Franklin Barreto will get an extended look at second with Matt Chapman on the disabled list. (Courtesy Th3TruthPhotos/Flickr)

A’s prospect Franklin Barreto: A short stop for the future

Opportunity arises sooner than expected for A’s prospect 

OAKLAND — Tucked in the far corner of the clubhouse, his green-and-gold cap barely peeking out from above the black executive chair that sits in front of Franklin Barreto’s locker, the Oakland Athletics’ shortstop of the future is easy to miss.

Out on the field, he’s anything but.

The one-time centerpiece of the Josh Donaldson trade is the youngest player on the A’s roster by about two years.

“We know a lot about him,” manager Bob Melvin says of the 21-year-old phenom. “We’ve seen him the last couple of springs. He has a very high profile and spotlight on him.”

The bright lights are nothing new for Barreto. The shortstop and sometimes second baseman was just 18 years old when he was the crown jewel in the Donaldson return.

“I don’t think there’s any pressure,” Barreto explained via interpreter Juan Dorado when asked what it was like to be at the center of such a famous trade at such a young age.

“I just think he has his game. I have my game,” Barreto continued. “And I’m really just here to do my job, which is help the team do what it’s supposed to do and help the team win. I’m not worried about the stuff that happened in the past.”

Injuries — namely to Marcus Semien and Chad Pinder — have hastened the super prospect’s already ultra-fast rise to the Coliseum.

Just over a week ago, Barreto was eating a postgame meal at First Tennessee Park — home of the Triple-A Nashville Sounds — when his manager Ryan Christenson approached. Christenson asked if Barreto was ready to play in the big leagues. The infielder said he was, and the manager replied by telling Barreto to pack his bags because he was headed to Chicago to meet the A’s.

The next day, he collected his first major league hit. A towering home run.

“[In] his first game, he hits a home run [and] does some of those things you almost kind of expect out of him, even though you can’t expect too much out of a 21-year-old kid at this point,” Melvin said.

Even though he’s listed at just 5-foot-10, the right-handed hitter has the kind of upper-cut swing and easy power to boom the ball out of any park. Growing up in Caracas, Venezuela, Barreto modeled his game after one of the greatest hitters of this generation and a fellow countryman: Miguel Cabrera.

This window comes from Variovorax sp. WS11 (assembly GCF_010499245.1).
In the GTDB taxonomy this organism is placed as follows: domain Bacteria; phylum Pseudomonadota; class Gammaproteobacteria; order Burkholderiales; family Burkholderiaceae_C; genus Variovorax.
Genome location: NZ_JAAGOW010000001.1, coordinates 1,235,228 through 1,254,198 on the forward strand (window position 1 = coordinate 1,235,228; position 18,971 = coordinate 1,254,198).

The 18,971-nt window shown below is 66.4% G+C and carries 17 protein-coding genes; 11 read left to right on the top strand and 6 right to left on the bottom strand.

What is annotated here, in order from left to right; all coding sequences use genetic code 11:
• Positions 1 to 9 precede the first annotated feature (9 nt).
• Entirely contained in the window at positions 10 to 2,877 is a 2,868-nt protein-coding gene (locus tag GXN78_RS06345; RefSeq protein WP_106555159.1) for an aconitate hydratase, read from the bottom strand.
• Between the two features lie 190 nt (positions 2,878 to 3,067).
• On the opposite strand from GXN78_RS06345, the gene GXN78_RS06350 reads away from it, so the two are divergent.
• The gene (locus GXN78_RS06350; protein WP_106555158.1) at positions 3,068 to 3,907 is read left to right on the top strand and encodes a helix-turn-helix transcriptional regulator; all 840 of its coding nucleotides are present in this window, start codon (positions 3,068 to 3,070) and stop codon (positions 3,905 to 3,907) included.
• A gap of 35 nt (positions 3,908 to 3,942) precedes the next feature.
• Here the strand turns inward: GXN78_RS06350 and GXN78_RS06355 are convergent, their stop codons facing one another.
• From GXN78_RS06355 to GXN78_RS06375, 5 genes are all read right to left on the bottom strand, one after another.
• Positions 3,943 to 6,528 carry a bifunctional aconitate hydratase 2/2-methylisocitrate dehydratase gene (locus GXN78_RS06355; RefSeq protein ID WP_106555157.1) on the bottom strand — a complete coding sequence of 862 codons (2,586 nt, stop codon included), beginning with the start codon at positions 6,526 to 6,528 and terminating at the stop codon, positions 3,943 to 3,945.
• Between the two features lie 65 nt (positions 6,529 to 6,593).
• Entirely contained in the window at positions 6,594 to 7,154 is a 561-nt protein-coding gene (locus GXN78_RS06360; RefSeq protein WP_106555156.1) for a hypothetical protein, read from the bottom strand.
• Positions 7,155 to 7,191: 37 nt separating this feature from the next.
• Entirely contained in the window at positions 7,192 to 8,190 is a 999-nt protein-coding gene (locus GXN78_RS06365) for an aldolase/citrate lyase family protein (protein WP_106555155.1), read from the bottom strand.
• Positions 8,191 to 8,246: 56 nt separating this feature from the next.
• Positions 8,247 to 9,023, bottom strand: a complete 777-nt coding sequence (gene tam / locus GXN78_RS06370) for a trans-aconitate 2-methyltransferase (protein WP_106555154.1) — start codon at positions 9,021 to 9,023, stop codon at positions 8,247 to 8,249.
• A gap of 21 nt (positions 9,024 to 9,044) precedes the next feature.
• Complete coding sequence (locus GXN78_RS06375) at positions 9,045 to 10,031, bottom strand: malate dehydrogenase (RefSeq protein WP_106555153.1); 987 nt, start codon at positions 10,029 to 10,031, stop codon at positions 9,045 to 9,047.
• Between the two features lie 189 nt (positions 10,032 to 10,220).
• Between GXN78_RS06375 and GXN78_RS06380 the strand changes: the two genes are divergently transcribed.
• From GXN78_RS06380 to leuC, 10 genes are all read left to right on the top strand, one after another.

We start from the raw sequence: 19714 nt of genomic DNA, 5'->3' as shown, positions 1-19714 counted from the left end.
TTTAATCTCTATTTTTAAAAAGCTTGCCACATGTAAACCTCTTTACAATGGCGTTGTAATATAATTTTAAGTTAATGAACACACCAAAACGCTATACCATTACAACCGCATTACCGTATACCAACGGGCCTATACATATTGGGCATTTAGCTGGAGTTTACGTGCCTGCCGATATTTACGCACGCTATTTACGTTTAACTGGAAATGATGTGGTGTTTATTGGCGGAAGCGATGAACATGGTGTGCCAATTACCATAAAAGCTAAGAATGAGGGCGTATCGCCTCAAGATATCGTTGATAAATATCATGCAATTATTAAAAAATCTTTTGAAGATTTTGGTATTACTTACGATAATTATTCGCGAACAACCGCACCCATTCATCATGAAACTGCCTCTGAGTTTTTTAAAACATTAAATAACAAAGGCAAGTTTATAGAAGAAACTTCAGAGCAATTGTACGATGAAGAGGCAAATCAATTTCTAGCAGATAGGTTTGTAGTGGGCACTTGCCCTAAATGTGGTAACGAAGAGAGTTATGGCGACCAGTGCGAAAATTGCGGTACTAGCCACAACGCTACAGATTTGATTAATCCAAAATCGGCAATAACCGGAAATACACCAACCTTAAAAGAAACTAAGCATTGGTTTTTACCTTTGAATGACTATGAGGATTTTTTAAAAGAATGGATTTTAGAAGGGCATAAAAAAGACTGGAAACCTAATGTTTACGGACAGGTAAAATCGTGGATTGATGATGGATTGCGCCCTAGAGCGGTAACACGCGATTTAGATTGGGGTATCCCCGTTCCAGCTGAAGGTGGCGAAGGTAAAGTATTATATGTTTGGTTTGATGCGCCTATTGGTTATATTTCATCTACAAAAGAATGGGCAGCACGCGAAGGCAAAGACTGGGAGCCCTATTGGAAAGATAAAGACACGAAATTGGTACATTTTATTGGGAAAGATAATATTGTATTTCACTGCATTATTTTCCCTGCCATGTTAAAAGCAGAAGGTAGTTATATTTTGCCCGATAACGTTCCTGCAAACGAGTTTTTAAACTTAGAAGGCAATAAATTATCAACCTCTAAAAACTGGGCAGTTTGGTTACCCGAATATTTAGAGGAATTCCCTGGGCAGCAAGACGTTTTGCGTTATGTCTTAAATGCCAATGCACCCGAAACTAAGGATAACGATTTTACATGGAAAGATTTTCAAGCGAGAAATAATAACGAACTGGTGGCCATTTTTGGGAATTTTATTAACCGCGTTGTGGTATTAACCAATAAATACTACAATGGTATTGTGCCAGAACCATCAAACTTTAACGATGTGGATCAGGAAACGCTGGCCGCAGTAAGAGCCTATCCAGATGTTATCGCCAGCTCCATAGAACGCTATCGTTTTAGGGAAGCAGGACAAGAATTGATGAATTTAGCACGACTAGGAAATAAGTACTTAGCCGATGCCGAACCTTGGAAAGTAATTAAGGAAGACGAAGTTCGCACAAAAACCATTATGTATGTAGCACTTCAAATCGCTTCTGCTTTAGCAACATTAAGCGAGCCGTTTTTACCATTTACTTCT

“I’ve always kind of followed in his footsteps — the way he plays, the way he goes about his game,” Barreto said of the Detroit Tigers first baseman. “I just love the way he hits.”

In Oakland, Barreto leans on Yonder Alonso, the A’s first baseman. Renowned for his work ethic, Alonso hails from Cuba and is bilingual.

“Ever since I got here, he’s been a huge help,” Barreto said. “He’s been guiding me and helping me with anything that he can do for me. He’s also been helping me a little bit with my English.”

The most important piece of advice that Alonso has dished out is to always try to stay one step ahead.

“He always tells me to keep working hard,” Barreto said. To make adjustments fast. To make adjustments whenever I can and just go about working hard day-in and day-out.”

Just over a week into his major-league journey, Barreto is quickly learning just how fast those adjustments need to be made. The young infielder went 2-for-5 in each of his first two games before going 0-for-11 in the final three contests of the A’s recent trip.

“He’s struggled a little bit recently, but we still feel good about him,” Melvin said. “We like him at both short and second. He’s played both those positions. We know he’s going to swing the bat — sometimes it’s a little adjustment at the big-league level and we understand that.”

Melvin recognizes that Barreto is far from a finished product. In the opening months of 2017, his tendency to swing and miss was a noteworthy issue. Barreto struck out 92 times in 68 games for the Sounds. Last year, he struck out 94 times in 123 games.

With Semien around the midpoint in his rehab assignment, Pinder on the mend from his hamstring strain and Jed Lowrie still locking down second base, the middle-infield situation will soon get crowded.

There’s no telling how long Barreto’s current run with the club will last, but this cameo can only help in the big picture.

“It’s just good to have him here,” Melvin said. “The more he can play, the more experiences he gets because once he’s here for good, he’s going to be a heck of a player.”

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